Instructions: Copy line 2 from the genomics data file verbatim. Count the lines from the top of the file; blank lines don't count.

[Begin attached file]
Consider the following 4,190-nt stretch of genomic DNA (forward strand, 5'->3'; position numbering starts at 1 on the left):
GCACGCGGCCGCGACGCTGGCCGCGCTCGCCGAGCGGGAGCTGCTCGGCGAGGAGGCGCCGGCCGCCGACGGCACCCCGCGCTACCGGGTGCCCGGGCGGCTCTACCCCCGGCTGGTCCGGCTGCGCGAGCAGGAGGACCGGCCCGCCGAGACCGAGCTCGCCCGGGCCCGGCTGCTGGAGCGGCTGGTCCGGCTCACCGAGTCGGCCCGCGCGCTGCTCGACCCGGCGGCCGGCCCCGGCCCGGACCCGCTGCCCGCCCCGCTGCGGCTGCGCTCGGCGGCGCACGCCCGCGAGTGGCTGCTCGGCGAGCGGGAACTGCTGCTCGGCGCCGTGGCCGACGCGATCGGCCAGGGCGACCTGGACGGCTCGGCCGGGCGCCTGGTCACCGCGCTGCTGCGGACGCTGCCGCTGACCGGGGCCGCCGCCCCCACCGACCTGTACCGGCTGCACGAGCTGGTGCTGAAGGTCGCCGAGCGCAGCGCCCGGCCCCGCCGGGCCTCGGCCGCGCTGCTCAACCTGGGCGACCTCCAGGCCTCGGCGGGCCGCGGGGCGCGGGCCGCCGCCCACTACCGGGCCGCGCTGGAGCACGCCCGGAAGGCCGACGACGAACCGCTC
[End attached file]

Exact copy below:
GCACGCGGCCGCGACGCTGGCCGCGCTCGCCGAGCGGGAGCTGCTCGGCGAGGAGGCGCCGGCCGCCGACGGCACCCCGCGCTACCGGGTGCCCGGGCGGCTCTACCCCCGGCTGGTCCGGCTGCGCGAGCAGGAGGACCGGCCCGCCGAGACCGAGCTCGCCCGGGCCCGGCTGCTGGAGCGGCTGGTCCGGCTCACCGAGTCGGCCCGCGCGCTGCTCGACCCGGCGGCCGGCCCCGGCCCGGACCCGCTGCCCGCCCCGCTGCGGCTGCGCTCGGCGGCGCACGCCCGCGAGTGGCTGCTCGGCGAGCGGGAACTGCTGCTCGGCGCCGTGGCCGACGCGATCGGCCAGGGCGACCTGGACGGCTCGGCCGGGCGCCTGGTCACCGCGCTGCTGCGGACGCTGCCGCTGACCGGGGCCGCCGCCCCCACCGACCTGTACCGGCTGCACGAGCTGGTGCTGAAGGTCGCCGAGCGCAGCGCCCGGCCCCGCCGGGCCTCGGCCGCGCTGCTCAACCTGGGCGACCTCCAGGCCTCGGCGGGCCGCGGGGCGCGGGCCGCCGCCCACTACCGGGCCGCGCTGGAGCACGCCCGGAAGGCCGACGACGAACCGCTC